If you were at Pomona College’s New Student Orientation this year, chances are you sat in an auditorium and watched a hilarious video about a wilderness explorer discovering all the quirky characteristics of the campus and its people. Although the video provided top-notch entertainment, it didn’t even scratch the surface of the immense work done behind the scenes by the 5C group, Studio 47.
With the launch of the annual Short Film Festival last week and the subsequent gathering at Pitzer College’s Grove House, Studio 47 is back on the radar for students interested in film and production.
Located in the basement of Clark V Residence Hall on Pomona’s campus, Studio 47 is the central film and TV production group at the 5Cs. Although Studio 47 and its two branches — Claremont College Television and the Screenwriter’s Guild — have many participating students, the general staff of the office space consists of only six hardworking students.
5C students usually visit the Studio 47 office space for rental purposes. Its abundance of gear and easy accessibility to the public are beneficial to those who want to make films but don’t want to invest in expensive equipment.
“The space and the gear is open to anyone at the 5Cs,” Studio 47 general manager Brian Luna CM ’20 said. “You don’t need to be in a production course; you don’t need experience with cameras. We can help you figure out what you need or what you’re looking for based on what you want to create.”
According to Luna, all you have to do is fill out a form and you can check out equipment for a week at a time. The cameras, especially DSLRs, are always in high demand. Studio 47 tries to buy new equipment to supply that demand every semester, even with its limited budget.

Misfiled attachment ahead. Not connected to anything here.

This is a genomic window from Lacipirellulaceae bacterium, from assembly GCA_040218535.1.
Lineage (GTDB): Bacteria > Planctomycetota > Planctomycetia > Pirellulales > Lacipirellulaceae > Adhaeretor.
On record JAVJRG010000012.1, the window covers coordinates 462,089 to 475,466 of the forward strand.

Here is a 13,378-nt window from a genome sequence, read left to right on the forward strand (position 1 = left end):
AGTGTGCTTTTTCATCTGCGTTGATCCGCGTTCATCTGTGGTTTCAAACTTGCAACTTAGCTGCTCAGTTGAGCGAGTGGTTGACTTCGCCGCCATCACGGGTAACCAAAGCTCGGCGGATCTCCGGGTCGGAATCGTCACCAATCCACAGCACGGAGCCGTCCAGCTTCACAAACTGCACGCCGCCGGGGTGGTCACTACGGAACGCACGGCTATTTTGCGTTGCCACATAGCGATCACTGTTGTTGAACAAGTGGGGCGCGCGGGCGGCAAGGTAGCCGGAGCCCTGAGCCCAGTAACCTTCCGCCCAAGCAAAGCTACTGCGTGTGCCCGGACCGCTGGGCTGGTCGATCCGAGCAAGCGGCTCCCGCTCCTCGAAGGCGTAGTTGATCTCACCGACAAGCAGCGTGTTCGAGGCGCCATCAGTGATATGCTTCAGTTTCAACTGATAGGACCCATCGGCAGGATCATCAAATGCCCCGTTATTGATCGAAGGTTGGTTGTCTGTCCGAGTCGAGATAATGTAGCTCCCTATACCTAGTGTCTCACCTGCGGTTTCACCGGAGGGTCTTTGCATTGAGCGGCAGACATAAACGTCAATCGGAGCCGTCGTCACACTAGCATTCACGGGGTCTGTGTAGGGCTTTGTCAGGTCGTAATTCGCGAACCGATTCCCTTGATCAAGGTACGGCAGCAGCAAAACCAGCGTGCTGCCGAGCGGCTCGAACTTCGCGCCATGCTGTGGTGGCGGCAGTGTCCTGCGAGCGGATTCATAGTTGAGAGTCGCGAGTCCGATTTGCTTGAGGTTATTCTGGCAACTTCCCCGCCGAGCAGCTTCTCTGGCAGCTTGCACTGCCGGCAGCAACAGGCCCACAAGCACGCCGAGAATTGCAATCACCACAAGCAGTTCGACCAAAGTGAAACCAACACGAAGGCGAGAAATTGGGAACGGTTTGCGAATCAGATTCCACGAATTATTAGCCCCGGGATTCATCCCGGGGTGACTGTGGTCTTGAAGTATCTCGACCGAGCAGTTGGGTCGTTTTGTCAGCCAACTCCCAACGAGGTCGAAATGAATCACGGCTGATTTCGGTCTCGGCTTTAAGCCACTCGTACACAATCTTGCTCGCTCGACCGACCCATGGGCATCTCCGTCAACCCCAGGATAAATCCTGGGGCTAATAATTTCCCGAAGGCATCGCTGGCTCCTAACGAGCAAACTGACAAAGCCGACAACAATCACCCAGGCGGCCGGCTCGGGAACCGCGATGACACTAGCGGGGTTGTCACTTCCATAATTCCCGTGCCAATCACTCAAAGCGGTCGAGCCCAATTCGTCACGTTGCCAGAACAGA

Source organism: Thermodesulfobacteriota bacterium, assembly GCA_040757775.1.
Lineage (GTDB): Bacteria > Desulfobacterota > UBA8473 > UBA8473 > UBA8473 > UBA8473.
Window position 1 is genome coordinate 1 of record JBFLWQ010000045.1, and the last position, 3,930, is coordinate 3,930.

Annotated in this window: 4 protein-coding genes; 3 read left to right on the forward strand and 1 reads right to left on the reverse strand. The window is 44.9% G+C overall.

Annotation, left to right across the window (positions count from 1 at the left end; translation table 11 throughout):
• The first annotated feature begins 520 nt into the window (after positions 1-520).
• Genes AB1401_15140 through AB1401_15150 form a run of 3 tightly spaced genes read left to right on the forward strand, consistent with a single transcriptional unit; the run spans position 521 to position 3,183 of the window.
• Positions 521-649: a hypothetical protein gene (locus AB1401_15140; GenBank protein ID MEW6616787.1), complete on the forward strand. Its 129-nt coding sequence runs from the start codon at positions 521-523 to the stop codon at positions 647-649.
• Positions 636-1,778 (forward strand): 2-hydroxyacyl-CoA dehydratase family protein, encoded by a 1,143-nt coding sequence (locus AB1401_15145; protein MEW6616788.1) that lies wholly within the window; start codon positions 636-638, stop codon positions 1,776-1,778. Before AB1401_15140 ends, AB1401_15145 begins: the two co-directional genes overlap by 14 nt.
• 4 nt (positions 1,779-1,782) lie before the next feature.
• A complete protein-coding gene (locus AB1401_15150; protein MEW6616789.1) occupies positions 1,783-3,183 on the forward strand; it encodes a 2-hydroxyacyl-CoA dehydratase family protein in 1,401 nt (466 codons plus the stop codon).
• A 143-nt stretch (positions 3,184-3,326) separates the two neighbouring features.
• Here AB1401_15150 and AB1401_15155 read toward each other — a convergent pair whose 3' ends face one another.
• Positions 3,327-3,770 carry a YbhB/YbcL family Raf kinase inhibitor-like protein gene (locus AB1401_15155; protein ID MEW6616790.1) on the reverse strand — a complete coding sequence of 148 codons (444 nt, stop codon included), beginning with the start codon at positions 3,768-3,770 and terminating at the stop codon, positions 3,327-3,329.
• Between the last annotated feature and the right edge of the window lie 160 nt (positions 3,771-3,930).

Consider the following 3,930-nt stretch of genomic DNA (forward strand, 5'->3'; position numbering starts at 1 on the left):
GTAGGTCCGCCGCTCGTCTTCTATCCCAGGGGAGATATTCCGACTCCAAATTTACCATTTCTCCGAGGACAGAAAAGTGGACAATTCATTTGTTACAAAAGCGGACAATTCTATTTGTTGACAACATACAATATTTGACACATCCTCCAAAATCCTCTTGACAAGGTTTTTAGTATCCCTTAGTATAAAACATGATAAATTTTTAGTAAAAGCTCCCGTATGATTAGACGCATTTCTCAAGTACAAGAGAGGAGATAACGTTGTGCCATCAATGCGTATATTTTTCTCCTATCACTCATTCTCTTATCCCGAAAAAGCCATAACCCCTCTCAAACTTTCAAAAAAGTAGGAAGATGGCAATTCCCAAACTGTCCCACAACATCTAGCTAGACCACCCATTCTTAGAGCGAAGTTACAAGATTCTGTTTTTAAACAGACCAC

“More people use our rental system than engage with Studio 47 itself and its events,” Studio 47 staff members Isabelle Rogers PO ’20 said.
During every new school year, the two biggest events hosted by Studio 47 are the 47-hour Filmmaking Festival in the first semester and the Short Film Festival held in the second semester. The 47-hour Filmmaking Festival is exactly what it sounds like — a weekend-long film production challenge followed by a screening of the films made.
The Short Film Festival is a platform for student creators, including members of Studio 47, to showcase the short films they’ve created that year. The screening of these films goes alongside an award ceremony of sorts. The films are viewed and judged by 5C faculty from various departments. Along with these big events, Studio 47 also holds creative workshop meetings and panels with alumni and students in the media production industry, Luna said.
A lesser known part of Studio 47 are the subgroups, which Luna referred to as “sister organizations of Studio 47.”
The Screenwriters’ Guild, co-led by Luna, is a group dedicated to screenwriting and students interested in the creative process behind writing scripts for film and television. Luna said that during meetings, the group selects an excerpt from a screenplay or a theme and analyzes the techniques that go in the writing process; they then screen the selected scenes and assess the differences in production.
“Though the group is more discussion based, we do hold writing meetings throughout the semester so people can work on or present their scripts,” Luna said. “We also lead some workshops to help kickstart the creative process.”
CCTV is a branch of Studio 47 that was revived in 2014 and is still growing. The group is focused on helping students who want to create series, especially web series, through creative direction and equipment rentals.
The main goal of Studio 47 is to be all-inclusive and accessible for students across the Claremont Colleges, Luna said. They want as many people who are interested in film and TV production to be able to showcase their creative energy and learn more about the field.
Luna said that although the space is great to explore and learn more about the production process, the people are the best part about working at Studio 47.
“The thing that has kept me coming back is the community,” Luna said. “There’s such great people that I would have never met otherwise. It’s so easy to make friends here from all five campuses and all sorts of majors.”